of the bankrupt
chief Ed Whitacre will oversee a selloff of company assets under government control, a perfect fit for a guy who put together a string of
while sparring with regulators.
"The appointment of Ed Whitacre as chairman represents a very auspicious beginning for the new GM," said GM's interim chairman Kent Kresa in a press release Tuesday.
Auspicious indeed. By the time Whitacre left AT&T with a
in 2007, he had spent the early part of this decade effectively reuniting most of Ma Bell's regional parts that had been broken up by court order in 1984.
Along that rollup path, which included SBC's purchase of Cingular -- renamed AT&T Wireless -- AT&T and finally Bell South, Whitacre
that stood in the way of his acquisition strategy.
Whitacre will now have to work closely with federal officials who are serving as watchdogs for the taxpayer backed restructuring of GM.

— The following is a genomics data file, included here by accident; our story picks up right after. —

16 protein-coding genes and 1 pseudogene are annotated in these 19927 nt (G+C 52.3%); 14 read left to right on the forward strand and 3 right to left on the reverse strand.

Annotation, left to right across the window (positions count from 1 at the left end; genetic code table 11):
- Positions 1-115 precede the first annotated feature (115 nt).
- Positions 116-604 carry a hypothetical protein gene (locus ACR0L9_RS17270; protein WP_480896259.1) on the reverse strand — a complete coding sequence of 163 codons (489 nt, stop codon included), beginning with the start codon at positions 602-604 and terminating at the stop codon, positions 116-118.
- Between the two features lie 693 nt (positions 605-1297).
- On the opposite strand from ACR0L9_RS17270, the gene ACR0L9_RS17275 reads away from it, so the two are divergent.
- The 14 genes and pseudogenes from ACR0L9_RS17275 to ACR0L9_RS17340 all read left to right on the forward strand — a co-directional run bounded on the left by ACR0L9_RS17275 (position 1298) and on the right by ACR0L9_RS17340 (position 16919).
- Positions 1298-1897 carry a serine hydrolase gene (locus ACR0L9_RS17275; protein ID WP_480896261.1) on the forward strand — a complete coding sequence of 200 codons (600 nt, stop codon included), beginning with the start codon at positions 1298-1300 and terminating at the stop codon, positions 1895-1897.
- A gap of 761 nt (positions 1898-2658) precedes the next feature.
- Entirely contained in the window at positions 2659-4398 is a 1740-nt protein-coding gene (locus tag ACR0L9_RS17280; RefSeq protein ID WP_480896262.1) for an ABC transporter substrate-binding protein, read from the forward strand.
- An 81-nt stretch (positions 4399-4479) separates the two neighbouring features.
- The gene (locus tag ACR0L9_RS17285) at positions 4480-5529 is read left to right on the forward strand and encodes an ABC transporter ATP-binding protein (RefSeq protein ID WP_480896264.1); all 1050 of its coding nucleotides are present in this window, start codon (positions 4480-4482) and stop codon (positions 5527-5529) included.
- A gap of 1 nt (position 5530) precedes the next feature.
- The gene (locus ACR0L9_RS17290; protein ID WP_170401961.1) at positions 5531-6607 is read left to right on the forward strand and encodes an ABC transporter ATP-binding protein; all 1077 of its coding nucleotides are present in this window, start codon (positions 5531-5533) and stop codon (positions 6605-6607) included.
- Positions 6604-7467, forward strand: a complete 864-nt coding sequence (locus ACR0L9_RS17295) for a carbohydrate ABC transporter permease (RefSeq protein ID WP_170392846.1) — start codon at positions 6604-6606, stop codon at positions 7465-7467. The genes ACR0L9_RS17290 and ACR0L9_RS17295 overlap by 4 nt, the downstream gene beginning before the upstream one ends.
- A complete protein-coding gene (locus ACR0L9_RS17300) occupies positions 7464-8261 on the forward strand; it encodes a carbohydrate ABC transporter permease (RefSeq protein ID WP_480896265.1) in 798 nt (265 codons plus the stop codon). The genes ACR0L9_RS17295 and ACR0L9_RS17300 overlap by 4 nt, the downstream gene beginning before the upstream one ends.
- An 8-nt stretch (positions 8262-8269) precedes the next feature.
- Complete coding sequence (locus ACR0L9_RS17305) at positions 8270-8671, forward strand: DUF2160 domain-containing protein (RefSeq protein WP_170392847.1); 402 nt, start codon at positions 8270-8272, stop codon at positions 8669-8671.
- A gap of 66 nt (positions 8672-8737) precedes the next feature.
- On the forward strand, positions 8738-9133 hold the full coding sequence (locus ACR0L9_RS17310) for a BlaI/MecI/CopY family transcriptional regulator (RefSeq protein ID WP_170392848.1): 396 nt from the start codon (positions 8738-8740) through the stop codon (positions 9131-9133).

The financial rewards, however, may not be as great as his telco days. AT&T's merger route was a golden path for Whitacre personally. In 2002, amid a telecom meltdown, Whitacre pocketed $10.1 million totally pay. The next year he doubled that with $20 million. The stock didn't fare as well, falling 32% in 2002 and another 4% in 2003.
Whitacre capped off his AT&T career by handing over the top job to current CEO Randall Stephenson. Critics of executive pay remember the day well, recalling Whitacre's $158 million exit package.